There are also much more exotic possibilities which have come to light in the last ten years, and they are usually associated with the idea of a multiverse. Our Universe might be one of many possible universes. Or, more specifically, our part of the Universe might be behaving differently to other parts of the Universe. Imagine a Universe which is expanding in different ways in different places. In some places it's rather cool, like the part that we live in, but elsewhere it may be much hotter. In some parts it may be collapsing, rather than expanding. If the Universe is infinite, there is no end to the amount of variation possible.

A diagram of inflation

Inflation predicts that the whole part of the Universe that is visible to us today (about 3 × 1027 cm in radius) has expanded from a region that was once small enough for light signals to travel across it (3 × 10-25 cm at a time of 1035 seconds). If inflation did not occur, then the rate of expansion is too slow for this to happen. The visible part of the Universe would then have expanded from a region that is too large for light signals to create similar properties in different parts of the visible Universe today, as observed.

This type of scenario has emerged from a theory called the inflationary universe, which explains rather well many of the properties that we observe our visible part of the Universe to have. The theory requires that in the past, the very, very distant past, there was a short period of time when the expansion of the Universe accelerated. This results in a rate of expansion very close to the one we see today, and it also makes rather definite predictions about the little fluctuations and differences in density and temperature we should observe today, some of which turned into galaxies and stars. We can test this theory using satellite observations and it has survived all the tests that we have set it so far: there is very good agreement between observation and theory.

A Hubble image

This graph shows the good agreement of predictions of the inflation theory and observations. The magnitude of temperature variations in the background radiation from the early Universe is plotted vertically against the multipole moment (related to the angular separation in the sky — we go from large separations to small ones as we go from left to right along the axis. The highest peak is near one degree). The solid line represents the prediction of the simplest inflationary model and the data points are from satellites and ground-based experiments.

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But there is an extension to the inflation theory that is much more controversial. It says that the early burst of accelerated expansion should have affected different parts of the Universe in different ways. If we could see far enough into the Universe, we would eventually see regions of different density, with different structure to what we see in our own neighbourhood (and our neighbourhood is around 14 billion light years in size), that resulted from the accelerated expansion of our part of the early Universe.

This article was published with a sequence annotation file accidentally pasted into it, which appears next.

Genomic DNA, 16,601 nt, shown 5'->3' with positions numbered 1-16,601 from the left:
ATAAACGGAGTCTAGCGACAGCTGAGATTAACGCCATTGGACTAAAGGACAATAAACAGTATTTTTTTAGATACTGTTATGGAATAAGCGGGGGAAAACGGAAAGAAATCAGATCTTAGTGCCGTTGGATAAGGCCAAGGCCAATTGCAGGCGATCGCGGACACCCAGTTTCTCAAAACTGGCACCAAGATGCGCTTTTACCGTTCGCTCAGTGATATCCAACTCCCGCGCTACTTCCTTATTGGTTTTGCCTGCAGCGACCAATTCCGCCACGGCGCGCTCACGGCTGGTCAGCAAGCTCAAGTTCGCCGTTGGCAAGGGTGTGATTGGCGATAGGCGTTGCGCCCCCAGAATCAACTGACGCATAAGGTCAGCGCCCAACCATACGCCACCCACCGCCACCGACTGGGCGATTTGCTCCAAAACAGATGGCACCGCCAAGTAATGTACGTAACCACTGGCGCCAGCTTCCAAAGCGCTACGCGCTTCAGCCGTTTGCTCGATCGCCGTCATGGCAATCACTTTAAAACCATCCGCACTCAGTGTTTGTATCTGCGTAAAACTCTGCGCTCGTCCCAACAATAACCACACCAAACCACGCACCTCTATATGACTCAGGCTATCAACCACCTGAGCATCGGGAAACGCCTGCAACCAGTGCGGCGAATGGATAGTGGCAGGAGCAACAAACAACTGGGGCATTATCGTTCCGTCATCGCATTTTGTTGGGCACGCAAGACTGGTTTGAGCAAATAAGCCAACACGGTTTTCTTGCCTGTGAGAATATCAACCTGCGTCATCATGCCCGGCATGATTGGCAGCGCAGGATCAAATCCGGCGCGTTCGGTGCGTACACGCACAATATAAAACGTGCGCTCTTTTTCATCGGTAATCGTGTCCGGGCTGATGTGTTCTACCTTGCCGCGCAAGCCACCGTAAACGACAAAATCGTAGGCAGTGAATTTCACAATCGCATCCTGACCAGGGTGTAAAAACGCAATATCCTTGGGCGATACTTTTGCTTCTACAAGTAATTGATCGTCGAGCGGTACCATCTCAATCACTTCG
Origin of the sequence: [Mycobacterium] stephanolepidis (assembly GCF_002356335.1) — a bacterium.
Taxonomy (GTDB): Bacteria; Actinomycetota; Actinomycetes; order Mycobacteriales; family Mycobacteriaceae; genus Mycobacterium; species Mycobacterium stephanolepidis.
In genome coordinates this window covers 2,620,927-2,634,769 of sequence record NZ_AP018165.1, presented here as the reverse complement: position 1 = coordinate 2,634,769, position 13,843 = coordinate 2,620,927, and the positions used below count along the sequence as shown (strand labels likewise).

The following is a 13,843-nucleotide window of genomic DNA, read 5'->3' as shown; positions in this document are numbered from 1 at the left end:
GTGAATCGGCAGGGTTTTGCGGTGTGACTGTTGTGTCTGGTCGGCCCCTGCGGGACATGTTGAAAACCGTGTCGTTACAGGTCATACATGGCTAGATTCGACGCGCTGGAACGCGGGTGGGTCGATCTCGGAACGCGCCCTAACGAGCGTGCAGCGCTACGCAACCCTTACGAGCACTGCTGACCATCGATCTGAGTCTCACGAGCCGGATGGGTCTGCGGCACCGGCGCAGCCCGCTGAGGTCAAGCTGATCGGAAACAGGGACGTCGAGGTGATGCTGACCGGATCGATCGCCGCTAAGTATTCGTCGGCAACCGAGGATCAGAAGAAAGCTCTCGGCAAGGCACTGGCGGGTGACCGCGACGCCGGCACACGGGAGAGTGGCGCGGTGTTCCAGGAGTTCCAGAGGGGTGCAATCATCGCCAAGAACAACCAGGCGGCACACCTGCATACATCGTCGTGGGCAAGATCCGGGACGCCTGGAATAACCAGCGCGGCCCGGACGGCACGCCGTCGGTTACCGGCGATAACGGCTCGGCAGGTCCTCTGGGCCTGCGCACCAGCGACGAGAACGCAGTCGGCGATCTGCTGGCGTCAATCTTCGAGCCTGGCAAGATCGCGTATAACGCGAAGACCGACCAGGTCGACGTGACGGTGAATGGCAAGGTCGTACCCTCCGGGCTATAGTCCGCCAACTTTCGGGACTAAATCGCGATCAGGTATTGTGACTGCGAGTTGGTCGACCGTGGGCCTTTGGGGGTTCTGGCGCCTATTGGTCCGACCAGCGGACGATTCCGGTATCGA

The bubble multiverse

The next aspect of the inflation theory, which was discovered by cosmologists, is that the early surge of expansion can become self-perpetuating in each piece of the Universe. So a region will surge, and within it there will be another little piece that suddenly surges again. It is like a foam of bubbles where each bubble creates more bubbles that expand too. You should think of each bubble in the foam as being rather like the whole of our visible part of our Universe today. If we could see outside of our bubble, we would see into another bubble in the foam where conditions are different.

A bubble multiverse

An inflating bubble multiverse.

One rather shocking thing about this bubble making is that the whole process need not have a beginning or an end. In fact, the equations that describe it predict that it doesn't have an end, and almost certainly doesn't have a beginning. But each individual bubble, like the one we're in, does have a beginning, and it may also have an end. Suddenly the question of whether the Universe has a beginning has a slightly more complicated answer. It is a bit like the life time of the human race: each individual has a particular finite life time, but the age of the race as a whole is much greater. So the new possibility that has emerged is that the Universe may become very different if we look at it on a large enough scale, and that its history is very complicated. Before the apparent beginning of our part of the Universe, there would have been a quantum "foam" which was missing our bubble, but had many others that may have been very different in structure.

I believe that the inflationary universe is a theory that contains a large part of the truth, because its predictions fit our observations extremely well. So we have some confidence that our bit of the Universe underwent this surge in expansion.

Our bubble

A history of expansion

This computer simulation illustrates the self-perpetuating nature of inflation. The formation of a hill in the beginning of the simulation illustrates the onset of inflation. After a while, individual peaks form on top of the first hill, and later themselves grow further peaks, and so on, illustrating how inflating bubbles form inside inflating bubbles. Simulation courtesy Andrei Linde.